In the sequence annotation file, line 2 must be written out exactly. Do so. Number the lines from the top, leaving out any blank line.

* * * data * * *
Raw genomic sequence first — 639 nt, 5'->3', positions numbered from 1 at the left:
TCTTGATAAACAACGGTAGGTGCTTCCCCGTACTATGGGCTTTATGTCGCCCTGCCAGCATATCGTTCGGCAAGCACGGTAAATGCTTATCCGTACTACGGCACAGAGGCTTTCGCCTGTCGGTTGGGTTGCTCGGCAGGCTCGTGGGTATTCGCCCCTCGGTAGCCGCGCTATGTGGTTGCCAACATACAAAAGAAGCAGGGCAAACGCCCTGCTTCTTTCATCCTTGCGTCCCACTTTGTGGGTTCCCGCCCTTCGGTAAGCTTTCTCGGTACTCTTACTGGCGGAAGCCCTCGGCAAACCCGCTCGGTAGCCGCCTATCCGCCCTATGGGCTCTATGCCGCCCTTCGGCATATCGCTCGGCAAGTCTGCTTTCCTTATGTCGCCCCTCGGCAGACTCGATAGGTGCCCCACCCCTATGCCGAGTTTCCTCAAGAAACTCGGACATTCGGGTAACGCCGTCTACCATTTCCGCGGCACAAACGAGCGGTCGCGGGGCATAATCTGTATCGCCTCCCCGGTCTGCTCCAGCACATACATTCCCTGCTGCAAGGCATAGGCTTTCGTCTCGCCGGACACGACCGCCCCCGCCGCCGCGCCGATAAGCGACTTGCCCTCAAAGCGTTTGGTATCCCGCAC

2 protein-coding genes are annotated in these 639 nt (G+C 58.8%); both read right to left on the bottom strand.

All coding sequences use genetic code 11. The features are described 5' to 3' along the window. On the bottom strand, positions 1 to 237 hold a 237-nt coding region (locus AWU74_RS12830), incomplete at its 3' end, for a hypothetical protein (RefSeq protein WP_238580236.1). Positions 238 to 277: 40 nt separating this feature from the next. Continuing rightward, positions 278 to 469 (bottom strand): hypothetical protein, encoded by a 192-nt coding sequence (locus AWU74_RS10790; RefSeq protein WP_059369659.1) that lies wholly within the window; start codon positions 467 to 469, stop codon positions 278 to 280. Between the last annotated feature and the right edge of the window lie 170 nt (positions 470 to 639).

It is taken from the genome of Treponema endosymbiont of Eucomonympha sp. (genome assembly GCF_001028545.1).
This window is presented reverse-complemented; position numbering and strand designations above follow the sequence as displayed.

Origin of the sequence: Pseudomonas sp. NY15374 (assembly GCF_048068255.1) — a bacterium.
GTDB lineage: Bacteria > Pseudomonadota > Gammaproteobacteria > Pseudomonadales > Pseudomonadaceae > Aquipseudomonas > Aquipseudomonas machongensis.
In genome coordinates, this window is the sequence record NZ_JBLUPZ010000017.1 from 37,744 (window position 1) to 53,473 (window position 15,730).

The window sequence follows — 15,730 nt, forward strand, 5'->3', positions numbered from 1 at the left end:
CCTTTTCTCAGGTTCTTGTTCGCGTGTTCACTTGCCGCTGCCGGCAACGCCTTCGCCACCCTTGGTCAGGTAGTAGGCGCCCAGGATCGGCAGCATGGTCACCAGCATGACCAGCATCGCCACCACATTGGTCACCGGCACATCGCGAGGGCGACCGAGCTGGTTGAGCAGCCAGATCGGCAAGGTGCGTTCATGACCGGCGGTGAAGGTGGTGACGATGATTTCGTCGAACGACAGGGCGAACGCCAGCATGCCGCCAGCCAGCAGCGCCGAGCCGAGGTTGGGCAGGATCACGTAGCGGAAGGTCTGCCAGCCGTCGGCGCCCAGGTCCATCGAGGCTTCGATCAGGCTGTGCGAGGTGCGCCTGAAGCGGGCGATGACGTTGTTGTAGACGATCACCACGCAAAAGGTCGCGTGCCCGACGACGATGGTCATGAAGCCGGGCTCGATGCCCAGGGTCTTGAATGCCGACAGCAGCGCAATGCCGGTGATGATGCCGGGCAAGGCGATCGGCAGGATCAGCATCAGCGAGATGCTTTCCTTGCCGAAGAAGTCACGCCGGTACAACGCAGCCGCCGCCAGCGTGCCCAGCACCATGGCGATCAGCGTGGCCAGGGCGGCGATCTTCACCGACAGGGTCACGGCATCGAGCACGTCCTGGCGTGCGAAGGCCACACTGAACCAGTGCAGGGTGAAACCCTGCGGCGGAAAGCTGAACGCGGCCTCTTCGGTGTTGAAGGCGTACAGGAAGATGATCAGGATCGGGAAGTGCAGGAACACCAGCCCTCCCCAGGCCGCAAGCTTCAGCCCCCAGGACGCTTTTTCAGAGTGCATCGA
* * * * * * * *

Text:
TCTTGATAAACAACGGTAGGTGCTTCCCCGTACTATGGGCTTTATGTCGCCCTGCCAGCATATCGTTCGGCAAGCACGGTAAATGCTTATCCGTACTACGGCACAGAGGCTTTCGCCTGTCGGTTGGGTTGCTCGGCAGGCTCGTGGGTATTCGCCCCTCGGTAGCCGCGCTATGTGGTTGCCAACATACAAAAGAAGCAGGGCAAACGCCCTGCTTCTTTCATCCTTGCGTCCCACTTTGTGGGTTCCCGCCCTTCGGTAAGCTTTCTCGGTACTCTTACTGGCGGAAGCCCTCGGCAAACCCGCTCGGTAGCCGCCTATCCGCCCTATGGGCTCTATGCCGCCCTTCGGCATATCGCTCGGCAAGTCTGCTTTCCTTATGTCGCCCCTCGGCAGACTCGATAGGTGCCCCACCCCTATGCCGAGTTTCCTCAAGAAACTCGGACATTCGGGTAACGCCGTCTACCATTTCCGCGGCACAAACGAGCGGTCGCGGGGCATAATCTGTATCGCCTCCCCGGTCTGCTCCAGCACATACATTCCCTGCTGCAAGGCATAGGCTTTCGTCTCGCCGGACACGACCGCCCCCGCCGCCGCGCCGATAAGCGACTTGCCCTCAAAGCGTTTGGTATCCCGCAC